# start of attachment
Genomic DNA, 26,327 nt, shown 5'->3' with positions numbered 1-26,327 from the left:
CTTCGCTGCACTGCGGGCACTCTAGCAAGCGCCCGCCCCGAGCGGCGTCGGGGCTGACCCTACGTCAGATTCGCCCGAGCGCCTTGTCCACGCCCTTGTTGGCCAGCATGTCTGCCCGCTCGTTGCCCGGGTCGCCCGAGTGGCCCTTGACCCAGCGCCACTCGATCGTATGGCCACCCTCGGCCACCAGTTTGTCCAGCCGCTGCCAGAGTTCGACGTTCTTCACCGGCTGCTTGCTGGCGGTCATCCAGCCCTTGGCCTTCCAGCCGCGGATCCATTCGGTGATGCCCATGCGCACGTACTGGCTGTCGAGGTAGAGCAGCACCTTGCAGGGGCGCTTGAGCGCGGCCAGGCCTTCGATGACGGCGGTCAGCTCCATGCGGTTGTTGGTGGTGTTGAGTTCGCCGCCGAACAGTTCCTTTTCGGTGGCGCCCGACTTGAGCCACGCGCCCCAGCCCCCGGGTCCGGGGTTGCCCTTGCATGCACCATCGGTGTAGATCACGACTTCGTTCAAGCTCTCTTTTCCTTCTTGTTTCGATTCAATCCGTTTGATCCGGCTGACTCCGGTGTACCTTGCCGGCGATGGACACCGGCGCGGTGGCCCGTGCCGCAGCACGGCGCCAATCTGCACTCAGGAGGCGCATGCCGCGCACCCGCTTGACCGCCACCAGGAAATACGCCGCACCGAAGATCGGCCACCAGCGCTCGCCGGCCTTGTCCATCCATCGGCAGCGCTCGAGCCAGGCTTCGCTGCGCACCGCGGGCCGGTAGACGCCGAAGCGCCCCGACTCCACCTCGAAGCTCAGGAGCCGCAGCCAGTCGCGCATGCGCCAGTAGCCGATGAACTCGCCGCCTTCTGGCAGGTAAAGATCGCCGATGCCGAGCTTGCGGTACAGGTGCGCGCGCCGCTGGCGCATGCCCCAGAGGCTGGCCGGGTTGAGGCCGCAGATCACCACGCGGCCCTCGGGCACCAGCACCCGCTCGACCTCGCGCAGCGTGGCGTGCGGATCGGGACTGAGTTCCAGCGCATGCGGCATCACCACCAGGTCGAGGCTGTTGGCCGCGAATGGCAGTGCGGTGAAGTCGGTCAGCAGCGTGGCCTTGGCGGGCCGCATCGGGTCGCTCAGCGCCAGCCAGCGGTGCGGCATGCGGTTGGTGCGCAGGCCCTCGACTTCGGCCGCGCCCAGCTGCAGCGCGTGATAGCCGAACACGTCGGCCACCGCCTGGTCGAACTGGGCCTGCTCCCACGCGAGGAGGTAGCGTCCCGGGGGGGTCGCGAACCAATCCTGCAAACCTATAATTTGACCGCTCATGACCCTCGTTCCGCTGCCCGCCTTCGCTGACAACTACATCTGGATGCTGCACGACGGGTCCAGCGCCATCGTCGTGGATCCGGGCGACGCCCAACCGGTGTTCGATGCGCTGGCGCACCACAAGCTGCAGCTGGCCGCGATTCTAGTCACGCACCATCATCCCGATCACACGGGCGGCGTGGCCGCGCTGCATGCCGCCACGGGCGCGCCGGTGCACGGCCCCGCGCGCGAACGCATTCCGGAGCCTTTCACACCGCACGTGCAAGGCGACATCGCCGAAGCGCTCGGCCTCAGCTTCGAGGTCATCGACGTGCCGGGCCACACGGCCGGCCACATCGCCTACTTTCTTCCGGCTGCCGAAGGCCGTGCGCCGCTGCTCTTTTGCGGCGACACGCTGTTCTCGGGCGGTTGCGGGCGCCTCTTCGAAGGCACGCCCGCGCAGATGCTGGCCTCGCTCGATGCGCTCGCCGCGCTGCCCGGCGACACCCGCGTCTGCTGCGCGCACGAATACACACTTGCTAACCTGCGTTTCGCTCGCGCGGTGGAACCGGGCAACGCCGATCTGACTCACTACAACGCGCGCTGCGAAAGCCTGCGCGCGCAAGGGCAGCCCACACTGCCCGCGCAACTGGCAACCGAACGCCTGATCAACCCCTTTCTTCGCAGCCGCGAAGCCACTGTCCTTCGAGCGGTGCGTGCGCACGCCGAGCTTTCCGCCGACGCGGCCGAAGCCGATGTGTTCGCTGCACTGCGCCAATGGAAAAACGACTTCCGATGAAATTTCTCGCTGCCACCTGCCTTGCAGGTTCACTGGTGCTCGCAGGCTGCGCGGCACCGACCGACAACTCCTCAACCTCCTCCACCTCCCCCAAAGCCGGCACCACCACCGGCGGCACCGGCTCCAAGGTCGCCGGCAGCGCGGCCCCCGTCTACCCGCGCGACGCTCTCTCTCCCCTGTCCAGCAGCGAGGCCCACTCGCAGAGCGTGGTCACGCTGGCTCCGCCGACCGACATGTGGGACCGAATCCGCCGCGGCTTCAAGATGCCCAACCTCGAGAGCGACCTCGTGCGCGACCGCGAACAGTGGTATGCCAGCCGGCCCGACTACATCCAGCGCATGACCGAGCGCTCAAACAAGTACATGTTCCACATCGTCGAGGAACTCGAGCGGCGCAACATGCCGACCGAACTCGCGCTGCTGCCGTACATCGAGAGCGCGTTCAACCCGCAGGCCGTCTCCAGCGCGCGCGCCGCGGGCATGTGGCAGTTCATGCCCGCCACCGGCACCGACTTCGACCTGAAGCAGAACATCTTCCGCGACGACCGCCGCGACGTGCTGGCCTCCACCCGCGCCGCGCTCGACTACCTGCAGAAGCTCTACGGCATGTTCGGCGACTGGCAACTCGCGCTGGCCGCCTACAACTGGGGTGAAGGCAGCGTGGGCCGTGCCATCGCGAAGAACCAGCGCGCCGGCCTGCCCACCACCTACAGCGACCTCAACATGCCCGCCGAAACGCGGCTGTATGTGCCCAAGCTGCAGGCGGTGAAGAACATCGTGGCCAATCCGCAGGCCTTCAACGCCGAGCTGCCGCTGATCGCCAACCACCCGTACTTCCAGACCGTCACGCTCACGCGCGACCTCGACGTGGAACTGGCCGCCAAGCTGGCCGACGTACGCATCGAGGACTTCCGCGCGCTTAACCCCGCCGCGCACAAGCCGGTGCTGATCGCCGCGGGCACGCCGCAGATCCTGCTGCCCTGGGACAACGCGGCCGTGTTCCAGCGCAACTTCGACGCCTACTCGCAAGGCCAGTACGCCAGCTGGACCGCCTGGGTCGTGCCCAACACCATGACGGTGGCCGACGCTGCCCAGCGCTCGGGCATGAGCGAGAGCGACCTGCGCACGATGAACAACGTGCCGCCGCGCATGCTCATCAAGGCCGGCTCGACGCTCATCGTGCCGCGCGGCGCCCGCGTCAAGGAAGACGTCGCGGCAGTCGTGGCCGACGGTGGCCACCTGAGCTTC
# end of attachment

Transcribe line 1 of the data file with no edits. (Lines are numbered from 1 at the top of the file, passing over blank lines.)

Genomic DNA, 26,327 nt, shown 5'->3' with positions numbered 1-26,327 from the left: